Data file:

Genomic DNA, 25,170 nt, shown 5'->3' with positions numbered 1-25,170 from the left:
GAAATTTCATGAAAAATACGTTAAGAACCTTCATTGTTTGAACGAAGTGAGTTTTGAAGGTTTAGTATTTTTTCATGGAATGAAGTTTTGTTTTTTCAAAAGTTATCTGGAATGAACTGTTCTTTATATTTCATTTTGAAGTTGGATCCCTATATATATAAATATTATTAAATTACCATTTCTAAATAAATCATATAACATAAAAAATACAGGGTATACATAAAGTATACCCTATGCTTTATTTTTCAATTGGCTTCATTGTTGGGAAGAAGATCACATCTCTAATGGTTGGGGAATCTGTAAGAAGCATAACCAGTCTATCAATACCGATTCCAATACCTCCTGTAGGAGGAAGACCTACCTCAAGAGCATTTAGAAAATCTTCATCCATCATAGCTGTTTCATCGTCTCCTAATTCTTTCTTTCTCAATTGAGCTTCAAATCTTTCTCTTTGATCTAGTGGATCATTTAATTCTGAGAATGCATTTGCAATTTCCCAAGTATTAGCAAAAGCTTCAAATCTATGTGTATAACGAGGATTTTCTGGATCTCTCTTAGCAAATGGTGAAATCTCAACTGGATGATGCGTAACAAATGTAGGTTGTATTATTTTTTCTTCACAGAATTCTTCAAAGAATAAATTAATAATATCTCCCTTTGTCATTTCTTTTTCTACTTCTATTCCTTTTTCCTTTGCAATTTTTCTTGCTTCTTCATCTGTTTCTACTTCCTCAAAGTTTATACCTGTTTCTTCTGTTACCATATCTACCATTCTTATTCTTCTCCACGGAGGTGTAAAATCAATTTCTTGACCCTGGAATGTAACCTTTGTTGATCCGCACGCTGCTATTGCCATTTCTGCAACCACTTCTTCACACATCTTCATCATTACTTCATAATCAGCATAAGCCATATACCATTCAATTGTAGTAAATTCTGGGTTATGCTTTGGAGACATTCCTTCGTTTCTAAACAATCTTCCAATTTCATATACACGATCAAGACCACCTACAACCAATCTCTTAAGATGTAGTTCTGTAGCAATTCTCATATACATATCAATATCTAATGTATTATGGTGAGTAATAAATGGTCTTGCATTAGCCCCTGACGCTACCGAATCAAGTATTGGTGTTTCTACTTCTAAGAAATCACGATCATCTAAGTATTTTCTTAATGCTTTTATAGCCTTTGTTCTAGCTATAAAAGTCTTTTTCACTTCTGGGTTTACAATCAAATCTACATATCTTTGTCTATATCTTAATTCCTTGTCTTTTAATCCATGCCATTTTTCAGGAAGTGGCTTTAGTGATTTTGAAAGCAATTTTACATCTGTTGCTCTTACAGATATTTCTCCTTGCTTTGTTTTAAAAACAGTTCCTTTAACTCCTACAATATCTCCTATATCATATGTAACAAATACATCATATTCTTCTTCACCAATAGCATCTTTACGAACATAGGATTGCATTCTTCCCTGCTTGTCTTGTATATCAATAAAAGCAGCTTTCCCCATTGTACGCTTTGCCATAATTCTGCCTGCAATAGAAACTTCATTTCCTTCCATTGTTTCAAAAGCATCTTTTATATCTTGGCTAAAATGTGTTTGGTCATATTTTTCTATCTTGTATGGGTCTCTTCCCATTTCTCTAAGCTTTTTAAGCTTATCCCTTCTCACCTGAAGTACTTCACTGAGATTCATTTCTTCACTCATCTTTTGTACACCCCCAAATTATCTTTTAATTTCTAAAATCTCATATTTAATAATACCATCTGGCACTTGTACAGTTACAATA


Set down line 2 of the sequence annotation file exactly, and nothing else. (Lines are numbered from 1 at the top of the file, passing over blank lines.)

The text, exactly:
GAAATTTCATGAAAAATACGTTAAGAACCTTCATTGTTTGAACGAAGTGAGTTTTGAAGGTTTAGTATTTTTTCATGGAATGAAGTTTTGTTTTTTCAAAAGTTATCTGGAATGAACTGTTCTTTATATTTCATTTTGAAGTTGGATCCCTATATATATAAATATTATTAAATTACCATTTCTAAATAAATCATATAACATAAAAAATACAGGGTATACATAAAGTATACCCTATGCTTTATTTTTCAATTGGCTTCATTGTTGGGAAGAAGATCACATCTCTAATGGTTGGGGAATCTGTAAGAAGCATAACCAGTCTATCAATACCGATTCCAATACCTCCTGTAGGAGGAAGACCTACCTCAAGAGCATTTAGAAAATCTTCATCCATCATAGCTGTTTCATCGTCTCCTAATTCTTTCTTTCTCAATTGAGCTTCAAATCTTTCTCTTTGATCTAGTGGATCATTTAATTCTGAGAATGCATTTGCAATTTCCCAAGTATTAGCAAAAGCTTCAAATCTATGTGTATAACGAGGATTTTCTGGATCTCTCTTAGCAAATGGTGAAATCTCAACTGGATGATGCGTAACAAATGTAGGTTGTATTATTTTTTCTTCACAGAATTCTTCAAAGAATAAATTAATAATATCTCCCTTTGTCATTTCTTTTTCTACTTCTATTCCTTTTTCCTTTGCAATTTTTCTTGCTTCTTCATCTGTTTCTACTTCCTCAAAGTTTATACCTGTTTCTTCTGTTACCATATCTACCATTCTTATTCTTCTCCACGGAGGTGTAAAATCAATTTCTTGACCCTGGAATGTAACCTTTGTTGATCCGCACGCTGCTATTGCCATTTCTGCAACCACTTCTTCACACATCTTCATCATTACTTCATAATCAGCATAAGCCATATACCATTCAATTGTAGTAAATTCTGGGTTATGCTTTGGAGACATTCCTTCGTTTCTAAACAATCTTCCAATTTCATATACACGATCAAGACCACCTACAACCAATCTCTTAAGATGTAGTTCTGTAGCAATTCTCATATACATATCAATATCTAATGTATTATGGTGAGTAATAAATGGTCTTGCATTAGCCCCTGACGCTACCGAATCAAGTATTGGTGTTTCTACTTCTAAGAAATCACGATCATCTAAGTATTTTCTTAATGCTTTTATAGCCTTTGTTCTAGCTATAAAAGTCTTTTTCACTTCTGGGTTTACAATCAAATCTACATATCTTTGTCTATATCTTAATTCCTTGTCTTTTAATCCATGCCATTTTTCAGGAAGTGGCTTTAGTGATTTTGAAAGCAATTTTACATCTGTTGCTCTTACAGATATTTCTCCTTGCTTTGTTTTAAAAACAGTTCCTTTAACTCCTACAATATCTCCTATATCATATGTAACAAATACATCATATTCTTCTTCACCAATAGCATCTTTACGAACATAGGATTGCATTCTTCCCTGCTTGTCTTGTATATCAATAAAAGCAGCTTTCCCCATTGTACGCTTTGCCATAATTCTGCCTGCAATAGAAACTTCATTTCCTTCCATTGTTTCAAAAGCATCTTTTATATCTTGGCTAAAATGTGTTTGGTCATATTTTTCTATCTTGTATGGGTCTCTTCCCATTTCTCTAAGCTTTTTAAGCTTATCCCTTCTCACCTGAAGTACTTCACTGAGATTCATTTCTTCACTCATCTTTTGTACACCCCCAAATTATCTTTTAATTTCTAAAATCTCATATTTAATAATACCATCTGGCACTTGTACAGTTACAATA